Training Principles

Principles of Training

The basic principles of training are SPECIFIC, OVERLOAD, RECOVERY & DETRAINING. The principles remain the same, whether you train outdoors or indoors.


In addition to developing general levels of all round fitness in an athlete, coaches need to consider the specific fitness requirements, demands and techniques of a given event, and identify which area’s are involved, determining which need to be improved and find training programmes that meet this specifically.


A muscle will only strengthen when forced to operate beyond its customary intensity. The load must be progressively increased in order to further adaptive responses as training develops. Much will of course depend on the starting level (untrained, trained or well trained) of the athletes fitness. The training stimulus will vary per athlete and period covered and should be gradually raised. Today's stimulus will no longer apply tomorrow so it is therefore necessary to use different/new stimuli.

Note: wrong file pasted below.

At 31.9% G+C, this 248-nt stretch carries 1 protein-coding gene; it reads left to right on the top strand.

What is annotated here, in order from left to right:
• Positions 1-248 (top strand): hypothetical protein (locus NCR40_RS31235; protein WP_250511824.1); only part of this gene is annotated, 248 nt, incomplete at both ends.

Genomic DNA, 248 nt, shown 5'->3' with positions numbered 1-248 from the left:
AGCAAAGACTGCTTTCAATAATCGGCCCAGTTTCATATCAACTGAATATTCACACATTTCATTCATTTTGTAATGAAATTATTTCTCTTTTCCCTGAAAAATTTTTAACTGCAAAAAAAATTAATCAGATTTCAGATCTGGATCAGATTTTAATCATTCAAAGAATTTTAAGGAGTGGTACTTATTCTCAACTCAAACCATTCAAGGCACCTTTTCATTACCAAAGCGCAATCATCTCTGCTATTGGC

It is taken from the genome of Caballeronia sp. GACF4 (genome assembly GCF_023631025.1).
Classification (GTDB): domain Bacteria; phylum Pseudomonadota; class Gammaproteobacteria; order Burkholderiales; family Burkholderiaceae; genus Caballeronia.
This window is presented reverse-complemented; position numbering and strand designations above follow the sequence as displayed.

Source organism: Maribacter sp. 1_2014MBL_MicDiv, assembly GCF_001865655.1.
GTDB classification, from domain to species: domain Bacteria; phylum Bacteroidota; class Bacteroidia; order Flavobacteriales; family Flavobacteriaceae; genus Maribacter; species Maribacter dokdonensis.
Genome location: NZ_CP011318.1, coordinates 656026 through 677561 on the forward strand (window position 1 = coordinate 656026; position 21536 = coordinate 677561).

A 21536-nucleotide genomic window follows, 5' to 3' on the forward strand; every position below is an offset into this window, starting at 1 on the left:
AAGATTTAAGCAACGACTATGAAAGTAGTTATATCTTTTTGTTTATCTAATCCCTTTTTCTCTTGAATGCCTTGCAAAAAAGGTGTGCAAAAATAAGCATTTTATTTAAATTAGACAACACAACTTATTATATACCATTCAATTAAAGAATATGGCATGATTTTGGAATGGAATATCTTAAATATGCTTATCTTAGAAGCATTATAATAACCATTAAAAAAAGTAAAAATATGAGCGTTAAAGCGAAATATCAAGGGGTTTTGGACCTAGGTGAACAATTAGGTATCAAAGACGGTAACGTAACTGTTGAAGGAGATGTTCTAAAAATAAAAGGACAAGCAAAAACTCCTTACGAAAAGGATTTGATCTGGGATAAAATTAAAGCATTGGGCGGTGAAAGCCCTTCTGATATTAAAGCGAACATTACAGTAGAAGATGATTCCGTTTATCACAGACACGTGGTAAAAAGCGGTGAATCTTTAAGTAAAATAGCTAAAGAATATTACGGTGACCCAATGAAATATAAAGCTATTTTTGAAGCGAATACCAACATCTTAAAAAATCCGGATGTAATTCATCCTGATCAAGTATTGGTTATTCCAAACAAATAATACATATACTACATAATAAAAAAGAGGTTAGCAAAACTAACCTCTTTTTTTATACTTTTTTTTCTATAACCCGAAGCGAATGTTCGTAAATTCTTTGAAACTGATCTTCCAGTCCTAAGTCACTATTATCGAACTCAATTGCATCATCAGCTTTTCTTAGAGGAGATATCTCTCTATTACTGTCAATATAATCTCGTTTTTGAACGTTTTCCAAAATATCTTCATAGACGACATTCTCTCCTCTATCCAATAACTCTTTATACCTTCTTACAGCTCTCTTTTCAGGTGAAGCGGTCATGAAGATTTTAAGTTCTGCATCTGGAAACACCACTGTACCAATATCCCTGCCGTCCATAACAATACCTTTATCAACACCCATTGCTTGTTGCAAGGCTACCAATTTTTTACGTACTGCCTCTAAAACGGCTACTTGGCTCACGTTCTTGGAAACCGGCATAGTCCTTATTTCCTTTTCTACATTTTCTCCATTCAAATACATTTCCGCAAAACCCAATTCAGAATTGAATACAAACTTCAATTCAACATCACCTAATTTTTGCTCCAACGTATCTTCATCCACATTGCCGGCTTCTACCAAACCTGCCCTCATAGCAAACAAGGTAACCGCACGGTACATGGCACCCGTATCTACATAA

Overload can be progressed by:

Increasing the resistanceIncreasing the number of repetitions

Increasing the number of sets of the exercise

Increasing the intensity - more work in the same time, i.e. reducing the recovery periods


Rest is required in order for the body to recover from the training loads and to allow adaptation to take place during the recovery period.


When training ceases the training effect will also stop. It gradually reduces at approximately one third of the rate of acquisition.  Athletes must ensure that they continue strength training throughout the competitive period, although at a much reduced volume, or newly acquired strength will be lost.